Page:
Fighting Great Aunt Cuney: An Appreciation for Paule Marshall’s “Praisesong For the Widow”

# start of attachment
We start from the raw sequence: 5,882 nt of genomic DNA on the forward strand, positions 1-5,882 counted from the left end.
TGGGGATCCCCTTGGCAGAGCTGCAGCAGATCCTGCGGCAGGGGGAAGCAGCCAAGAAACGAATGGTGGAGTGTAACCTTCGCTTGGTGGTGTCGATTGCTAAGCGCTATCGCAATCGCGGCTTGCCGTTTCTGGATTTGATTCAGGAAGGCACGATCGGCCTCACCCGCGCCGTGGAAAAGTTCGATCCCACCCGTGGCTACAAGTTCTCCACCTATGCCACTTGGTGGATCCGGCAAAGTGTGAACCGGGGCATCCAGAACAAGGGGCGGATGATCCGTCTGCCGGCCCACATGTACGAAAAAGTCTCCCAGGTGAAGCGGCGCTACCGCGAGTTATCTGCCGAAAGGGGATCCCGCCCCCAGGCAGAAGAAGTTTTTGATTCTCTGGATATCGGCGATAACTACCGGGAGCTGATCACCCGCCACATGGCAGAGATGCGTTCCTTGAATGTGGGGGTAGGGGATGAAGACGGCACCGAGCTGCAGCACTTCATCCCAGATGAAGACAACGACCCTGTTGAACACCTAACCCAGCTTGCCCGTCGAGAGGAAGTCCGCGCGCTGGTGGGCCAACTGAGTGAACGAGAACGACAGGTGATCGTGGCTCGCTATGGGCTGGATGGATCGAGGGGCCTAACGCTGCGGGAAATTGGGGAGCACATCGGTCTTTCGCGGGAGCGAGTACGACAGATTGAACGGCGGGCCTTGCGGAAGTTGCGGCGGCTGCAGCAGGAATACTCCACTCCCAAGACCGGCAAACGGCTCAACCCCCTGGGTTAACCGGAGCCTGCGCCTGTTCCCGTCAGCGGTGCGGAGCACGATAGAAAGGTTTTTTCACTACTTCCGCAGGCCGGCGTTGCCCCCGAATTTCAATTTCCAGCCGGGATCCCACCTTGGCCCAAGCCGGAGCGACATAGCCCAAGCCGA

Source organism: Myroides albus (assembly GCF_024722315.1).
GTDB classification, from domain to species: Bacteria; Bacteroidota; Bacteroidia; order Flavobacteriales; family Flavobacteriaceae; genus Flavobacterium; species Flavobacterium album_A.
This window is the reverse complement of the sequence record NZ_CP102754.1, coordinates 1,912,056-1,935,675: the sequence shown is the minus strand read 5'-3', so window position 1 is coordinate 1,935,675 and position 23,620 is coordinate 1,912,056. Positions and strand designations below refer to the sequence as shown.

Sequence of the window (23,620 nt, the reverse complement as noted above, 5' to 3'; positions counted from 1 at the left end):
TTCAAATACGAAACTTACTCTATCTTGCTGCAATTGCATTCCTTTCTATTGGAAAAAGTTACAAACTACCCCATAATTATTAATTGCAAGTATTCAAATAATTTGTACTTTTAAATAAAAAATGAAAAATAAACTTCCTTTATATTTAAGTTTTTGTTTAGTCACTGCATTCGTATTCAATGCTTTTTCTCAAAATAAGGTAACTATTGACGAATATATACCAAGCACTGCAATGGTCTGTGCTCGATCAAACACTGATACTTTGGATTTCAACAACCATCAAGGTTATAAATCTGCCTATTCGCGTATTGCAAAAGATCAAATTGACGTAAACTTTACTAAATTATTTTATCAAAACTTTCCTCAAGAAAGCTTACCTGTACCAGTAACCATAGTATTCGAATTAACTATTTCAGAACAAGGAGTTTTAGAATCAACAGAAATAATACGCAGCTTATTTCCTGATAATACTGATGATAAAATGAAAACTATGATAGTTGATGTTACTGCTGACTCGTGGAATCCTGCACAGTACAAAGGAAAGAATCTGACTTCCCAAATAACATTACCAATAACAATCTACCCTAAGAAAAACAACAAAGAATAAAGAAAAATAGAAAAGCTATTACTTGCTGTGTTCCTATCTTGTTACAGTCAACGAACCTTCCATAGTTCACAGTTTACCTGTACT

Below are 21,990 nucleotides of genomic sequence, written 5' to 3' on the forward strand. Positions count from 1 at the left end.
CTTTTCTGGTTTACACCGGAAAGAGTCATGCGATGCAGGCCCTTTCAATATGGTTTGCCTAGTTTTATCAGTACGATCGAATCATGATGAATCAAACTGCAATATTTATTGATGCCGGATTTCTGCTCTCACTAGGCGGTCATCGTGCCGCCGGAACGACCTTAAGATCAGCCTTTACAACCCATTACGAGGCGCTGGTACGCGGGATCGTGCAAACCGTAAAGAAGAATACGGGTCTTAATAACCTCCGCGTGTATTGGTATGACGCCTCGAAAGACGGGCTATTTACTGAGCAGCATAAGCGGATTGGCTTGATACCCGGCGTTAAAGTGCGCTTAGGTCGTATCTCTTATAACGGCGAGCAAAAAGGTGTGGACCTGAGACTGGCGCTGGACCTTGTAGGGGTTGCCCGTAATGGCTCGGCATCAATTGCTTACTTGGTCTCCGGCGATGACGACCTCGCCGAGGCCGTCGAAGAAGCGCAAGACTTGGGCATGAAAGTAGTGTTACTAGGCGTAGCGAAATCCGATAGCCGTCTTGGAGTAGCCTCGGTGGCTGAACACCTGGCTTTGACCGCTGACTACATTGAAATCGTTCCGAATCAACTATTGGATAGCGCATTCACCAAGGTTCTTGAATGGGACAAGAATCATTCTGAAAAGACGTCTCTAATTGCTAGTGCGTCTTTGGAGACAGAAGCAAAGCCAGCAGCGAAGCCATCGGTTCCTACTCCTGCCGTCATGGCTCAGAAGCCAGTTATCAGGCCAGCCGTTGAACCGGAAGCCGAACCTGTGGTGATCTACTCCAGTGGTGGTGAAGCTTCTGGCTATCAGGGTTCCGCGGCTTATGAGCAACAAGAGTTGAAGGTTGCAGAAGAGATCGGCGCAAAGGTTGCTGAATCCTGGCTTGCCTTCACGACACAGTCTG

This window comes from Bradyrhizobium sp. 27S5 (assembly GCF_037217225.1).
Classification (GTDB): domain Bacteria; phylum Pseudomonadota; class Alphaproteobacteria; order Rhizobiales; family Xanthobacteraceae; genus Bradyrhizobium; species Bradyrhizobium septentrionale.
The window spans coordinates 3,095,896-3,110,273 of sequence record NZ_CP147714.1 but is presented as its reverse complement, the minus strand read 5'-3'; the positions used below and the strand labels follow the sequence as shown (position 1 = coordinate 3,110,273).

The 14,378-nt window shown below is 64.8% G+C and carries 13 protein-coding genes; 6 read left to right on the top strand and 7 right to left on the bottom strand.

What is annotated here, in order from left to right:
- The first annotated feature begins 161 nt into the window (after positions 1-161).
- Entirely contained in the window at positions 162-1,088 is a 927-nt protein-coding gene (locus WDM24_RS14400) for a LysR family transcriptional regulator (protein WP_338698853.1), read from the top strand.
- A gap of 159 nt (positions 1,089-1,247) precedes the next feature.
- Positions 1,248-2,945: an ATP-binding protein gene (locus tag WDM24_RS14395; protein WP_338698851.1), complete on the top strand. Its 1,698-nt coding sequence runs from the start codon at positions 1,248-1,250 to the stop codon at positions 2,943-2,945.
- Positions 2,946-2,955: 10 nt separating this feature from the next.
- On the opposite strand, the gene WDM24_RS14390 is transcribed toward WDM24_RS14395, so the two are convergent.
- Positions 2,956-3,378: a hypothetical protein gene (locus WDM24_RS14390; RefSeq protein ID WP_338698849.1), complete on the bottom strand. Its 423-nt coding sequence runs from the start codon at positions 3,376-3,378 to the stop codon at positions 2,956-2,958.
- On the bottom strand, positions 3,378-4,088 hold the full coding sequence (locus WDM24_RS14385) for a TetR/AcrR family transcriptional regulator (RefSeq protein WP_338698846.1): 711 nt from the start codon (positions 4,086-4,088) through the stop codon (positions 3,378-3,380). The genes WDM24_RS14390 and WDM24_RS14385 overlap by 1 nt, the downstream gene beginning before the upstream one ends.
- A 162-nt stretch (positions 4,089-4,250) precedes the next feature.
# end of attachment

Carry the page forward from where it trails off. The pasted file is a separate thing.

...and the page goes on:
I have been warned in my life about huge disappointments (Ruth in Hansberry’s A Raisin in the Sun says “sometimes life can be a barrel of disappointments”) and one of the things I have been told that really, really comforts me is the fact that sometimes, some people will fight and fight and fight against their heritage, their history, their truth. This is beautifully captured in the character of Avatara (Avey) Johnson in Paule Marshall’s 1983 novel and masterpiece, Praisesong For the Widow. This novel is about one woman’s journey, one woman’s mission to learn about her history & heritage in the face of a decadent, tempting Western culture that seems to deny or belittle such history & heritage. When I got sad about the disappointments I was warned about, I think about how hard Avey Johnson fought her Great Aunt Cuney when visiting the town where she spent her summers as a child, Tatem, South Carolina. In the following excerpt of the novel, Marshall presents the conflict from which Avey suffers: a longing to respect her childhood past and the African past that her Great Aunt Cuney taught her and a longing to ascribe to upper middle class American values that essentially teaches her to shun her African heritage. This conflict manifests itself in a huge physical fist fight between Avey and her Great Aunt Cuney when Avey imagines her deceased Great Aunt while walking on the same Landing she spent her summers in Tatem. Thinking about this physical fight comforts me because it brings to mind the ways that all of us will fight to death the truth of the heritage that we cannot deny. It’s comforting, sometimes funny, the way we can try and beat and beat and beat the truth in front of our faces, all to a futile end. In the following excerpt, Marshall writes about this conflict all people of African descent confront on this side of the Atlantic at some time: